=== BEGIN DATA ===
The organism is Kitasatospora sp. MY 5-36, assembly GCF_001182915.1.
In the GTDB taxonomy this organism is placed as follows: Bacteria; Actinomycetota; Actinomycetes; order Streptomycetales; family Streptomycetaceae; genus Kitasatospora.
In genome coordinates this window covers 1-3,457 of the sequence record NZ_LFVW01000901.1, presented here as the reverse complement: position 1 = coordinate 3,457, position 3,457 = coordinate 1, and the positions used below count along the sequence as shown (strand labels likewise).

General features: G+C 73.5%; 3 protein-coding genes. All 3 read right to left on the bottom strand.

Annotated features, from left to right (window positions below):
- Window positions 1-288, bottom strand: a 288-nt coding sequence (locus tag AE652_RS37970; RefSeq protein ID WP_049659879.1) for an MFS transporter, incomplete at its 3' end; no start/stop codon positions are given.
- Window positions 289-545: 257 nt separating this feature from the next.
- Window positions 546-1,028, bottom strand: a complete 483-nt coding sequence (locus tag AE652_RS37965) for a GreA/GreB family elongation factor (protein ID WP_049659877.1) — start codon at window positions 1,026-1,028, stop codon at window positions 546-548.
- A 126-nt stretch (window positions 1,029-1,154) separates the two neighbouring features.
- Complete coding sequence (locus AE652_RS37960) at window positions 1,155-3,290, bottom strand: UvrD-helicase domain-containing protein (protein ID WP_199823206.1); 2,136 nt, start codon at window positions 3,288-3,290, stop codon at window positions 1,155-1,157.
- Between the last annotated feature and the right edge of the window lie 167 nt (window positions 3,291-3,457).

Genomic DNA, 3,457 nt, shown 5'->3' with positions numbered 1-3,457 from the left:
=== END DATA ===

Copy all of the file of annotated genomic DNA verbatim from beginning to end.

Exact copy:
The organism is Kitasatospora sp. MY 5-36, assembly GCF_001182915.1.
In the GTDB taxonomy this organism is placed as follows: Bacteria; Actinomycetota; Actinomycetes; order Streptomycetales; family Streptomycetaceae; genus Kitasatospora.
In genome coordinates this window covers 1-3,457 of the sequence record NZ_LFVW01000901.1, presented here as the reverse complement: position 1 = coordinate 3,457, position 3,457 = coordinate 1, and the positions used below count along the sequence as shown (strand labels likewise).

General features: G+C 73.5%; 3 protein-coding genes. All 3 read right to left on the bottom strand.

Annotated features, from left to right (window positions below):
- Window positions 1-288, bottom strand: a 288-nt coding sequence (locus tag AE652_RS37970; RefSeq protein ID WP_049659879.1) for an MFS transporter, incomplete at its 3' end; no start/stop codon positions are given.
- Window positions 289-545: 257 nt separating this feature from the next.
- Window positions 546-1,028, bottom strand: a complete 483-nt coding sequence (locus tag AE652_RS37965) for a GreA/GreB family elongation factor (protein ID WP_049659877.1) — start codon at window positions 1,026-1,028, stop codon at window positions 546-548.
- A 126-nt stretch (window positions 1,029-1,154) separates the two neighbouring features.
- Complete coding sequence (locus AE652_RS37960) at window positions 1,155-3,290, bottom strand: UvrD-helicase domain-containing protein (protein ID WP_199823206.1); 2,136 nt, start codon at window positions 3,288-3,290, stop codon at window positions 1,155-1,157.
- Between the last annotated feature and the right edge of the window lie 167 nt (window positions 3,291-3,457).

Genomic DNA, 3,457 nt, shown 5'->3' with positions numbered 1-3,457 from the left: